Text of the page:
Welcome back to the Lovecraft reread, in which two modern Mythos writers get girl cooties all over old Howard’s sandbox, from those who inspired him to those who were inspired in turn.
Today we’re looking at Lovecraft and Sonia H. Greene’s “The Horror at Martin’s Beach,” written in June 1922, and first published as “The Invisible Monster” in the November 1923 issue of Weird Tales. Spoilers ahead.
“Even the strugglers, after a few frantic screams and futile groans, succumbed to the paralyzing influence and kept silent and fatalistic in the face of unknown powers. There they stood in the pallid moonlight, blindly pulling against a spectral doom and swaying monotonously backward and forward as the water rose first to their knees, then to their hips. The moon went partly under a cloud, and in the half-light the line of swaying men resembled some sinister and gigantic centipede, writhing in the clutch of a terrible creeping death.”
Unnamed narrator relates the still-unplumbed horror that struck Martin’s Beach in 1922. Professor Alton attempted explanation in his article, “Are Hypnotic Powers Confined to Recognized Humanity?” – but business interests squelched the ensuing publicity. Narrator witnessed the occurrence, which leaves her shuddering to this day at the sight of the ocean, but thinks the appalling implications should be more widely known.
James P. Orne was captain of the fishing smack Alma out of Gloucester, Massachusetts. In May 1922, he and his crew fought a marine monster for forty hours, finally killing it. The beast measured fifty feet long and ten feet wide, with fishlike gills, a scaly hide and a single eye. Most amazing, though, was the modification of its pectoral fins to rudimentary forelegs and six-toed feet. When Orne housed the preserved specimen in a floating museum, scientists flocked to examine it. So did tourists, for Orne had cannily docked the museum at Martin’s Beach, a popular resort centered at the Wavecrest Inn. Naturalists concluded the monster’s brain was developed beyond anything among known fishes—and that, despite its size, it was still an infant. Public interest surged.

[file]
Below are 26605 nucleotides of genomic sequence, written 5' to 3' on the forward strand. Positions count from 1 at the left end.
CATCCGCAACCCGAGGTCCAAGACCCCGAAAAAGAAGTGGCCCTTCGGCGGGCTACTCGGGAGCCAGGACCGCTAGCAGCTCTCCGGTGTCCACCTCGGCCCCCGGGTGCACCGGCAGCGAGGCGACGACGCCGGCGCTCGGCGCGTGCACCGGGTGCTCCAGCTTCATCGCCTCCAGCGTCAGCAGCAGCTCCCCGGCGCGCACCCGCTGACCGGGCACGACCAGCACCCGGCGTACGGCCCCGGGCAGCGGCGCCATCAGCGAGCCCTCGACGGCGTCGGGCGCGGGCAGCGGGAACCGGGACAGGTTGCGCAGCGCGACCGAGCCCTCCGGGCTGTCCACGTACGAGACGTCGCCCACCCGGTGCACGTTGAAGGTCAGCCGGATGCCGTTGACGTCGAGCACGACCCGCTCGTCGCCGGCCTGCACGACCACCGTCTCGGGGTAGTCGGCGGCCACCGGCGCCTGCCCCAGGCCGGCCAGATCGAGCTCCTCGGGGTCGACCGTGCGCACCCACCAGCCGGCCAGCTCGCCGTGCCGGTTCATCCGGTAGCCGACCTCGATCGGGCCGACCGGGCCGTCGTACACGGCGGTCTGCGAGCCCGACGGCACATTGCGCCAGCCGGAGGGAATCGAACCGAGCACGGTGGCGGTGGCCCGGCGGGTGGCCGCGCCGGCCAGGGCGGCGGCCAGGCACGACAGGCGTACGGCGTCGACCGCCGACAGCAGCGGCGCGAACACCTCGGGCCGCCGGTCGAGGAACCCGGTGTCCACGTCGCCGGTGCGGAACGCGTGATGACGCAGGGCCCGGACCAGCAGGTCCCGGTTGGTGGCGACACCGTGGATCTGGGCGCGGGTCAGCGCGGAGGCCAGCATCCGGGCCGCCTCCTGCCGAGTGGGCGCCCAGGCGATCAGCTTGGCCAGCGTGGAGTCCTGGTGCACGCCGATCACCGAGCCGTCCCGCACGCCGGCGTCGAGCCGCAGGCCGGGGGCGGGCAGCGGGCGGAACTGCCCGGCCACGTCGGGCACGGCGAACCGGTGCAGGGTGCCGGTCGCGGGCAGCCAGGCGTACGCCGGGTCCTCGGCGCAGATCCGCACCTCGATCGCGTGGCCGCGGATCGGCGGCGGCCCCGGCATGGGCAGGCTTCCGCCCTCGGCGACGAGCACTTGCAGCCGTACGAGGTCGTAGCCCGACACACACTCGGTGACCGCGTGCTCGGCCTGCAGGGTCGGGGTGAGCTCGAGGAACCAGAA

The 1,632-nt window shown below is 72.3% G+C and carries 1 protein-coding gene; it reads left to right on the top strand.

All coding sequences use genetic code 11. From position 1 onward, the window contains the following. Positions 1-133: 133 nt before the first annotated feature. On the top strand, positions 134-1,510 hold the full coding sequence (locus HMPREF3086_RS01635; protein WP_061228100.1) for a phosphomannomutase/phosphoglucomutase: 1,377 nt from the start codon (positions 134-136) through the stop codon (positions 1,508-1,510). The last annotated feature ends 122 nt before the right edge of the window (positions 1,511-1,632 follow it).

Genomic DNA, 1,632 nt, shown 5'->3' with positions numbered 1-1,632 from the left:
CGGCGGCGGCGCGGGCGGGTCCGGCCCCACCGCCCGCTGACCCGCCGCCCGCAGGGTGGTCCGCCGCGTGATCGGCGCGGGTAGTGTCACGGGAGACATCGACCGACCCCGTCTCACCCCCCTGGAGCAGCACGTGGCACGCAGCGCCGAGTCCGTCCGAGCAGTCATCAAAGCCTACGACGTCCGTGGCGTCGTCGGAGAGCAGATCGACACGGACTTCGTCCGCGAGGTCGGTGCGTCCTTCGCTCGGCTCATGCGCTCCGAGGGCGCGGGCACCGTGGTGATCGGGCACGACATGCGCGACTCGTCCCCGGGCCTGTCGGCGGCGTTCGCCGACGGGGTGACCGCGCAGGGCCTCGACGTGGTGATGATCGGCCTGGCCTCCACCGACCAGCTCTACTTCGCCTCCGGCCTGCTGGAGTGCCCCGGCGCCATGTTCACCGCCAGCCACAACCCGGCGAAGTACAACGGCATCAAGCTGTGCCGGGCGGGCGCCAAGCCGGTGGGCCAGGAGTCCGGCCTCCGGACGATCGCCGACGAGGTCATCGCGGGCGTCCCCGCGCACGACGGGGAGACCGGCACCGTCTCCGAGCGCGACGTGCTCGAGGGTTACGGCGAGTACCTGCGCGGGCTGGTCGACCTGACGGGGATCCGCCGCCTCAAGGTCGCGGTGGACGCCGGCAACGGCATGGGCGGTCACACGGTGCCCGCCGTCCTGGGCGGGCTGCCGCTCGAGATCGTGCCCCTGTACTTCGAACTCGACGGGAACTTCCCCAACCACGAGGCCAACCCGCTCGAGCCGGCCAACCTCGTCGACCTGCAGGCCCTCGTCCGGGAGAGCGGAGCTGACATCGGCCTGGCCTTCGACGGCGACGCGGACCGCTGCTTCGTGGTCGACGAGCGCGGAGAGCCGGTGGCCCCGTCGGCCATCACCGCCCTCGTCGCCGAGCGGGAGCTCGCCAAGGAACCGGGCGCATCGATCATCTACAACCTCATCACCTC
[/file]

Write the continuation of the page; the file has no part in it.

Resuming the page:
Alas for Orne and the scientists, a July storm carried off the museum ship and its treasure. Searches proved fruitless. Orne returned to the Wavecrest Inn to wrap up his business, but on August 8, the horror came.
Twilight found Martin’s Beach still populated by strollers and swimmers, while the fashionable lounged on the Inn veranda along with Orne and his scientific colleagues. The rising moon cast a silver light-road from horizon to strand, a familiar phenomenon made odd by an anomalous ripple that coursed along it: stealthy, deliberate, somehow calculating. When the ripple reached the black reefs offshore, it stilled. Next a sound “belched” from the brine, a “a scream of anguish and despair that moved pity even as it mocked it.”
Though the “unearthly ululation” was nothing like a human cry, lifeguards hurled out an air-cushion ring tethered to a long rope. Something seized the ring. A crowd gathered to watch the rescue. But the lifeguards couldn’t budge whomever—or whatever—they’d “hooked.” In fact, it dragged them off their feet and into the water. Captain Orne and other strong men joined in the wild tug-o-war. It couldn’t be a drowning man at the other end of the rope. Could a whale have swallowed the air-cushion? A whale, or… something less familiar?
Orne ordered a boat to approach and harpoon the unseen leviathan. He tried to surrender his place at the rope, but found he couldn’t let go—his hands were locked to the straining cord! The same inexplicable trap had snared the other men gripping the rope. As the tide rose around them, they were drawn out to sea, writhing like a “gigantic centipede” or “human snake.” Watchers found themselves strangely apathetic. They made no attempt to assist the doomed but watched in “mute fascination.”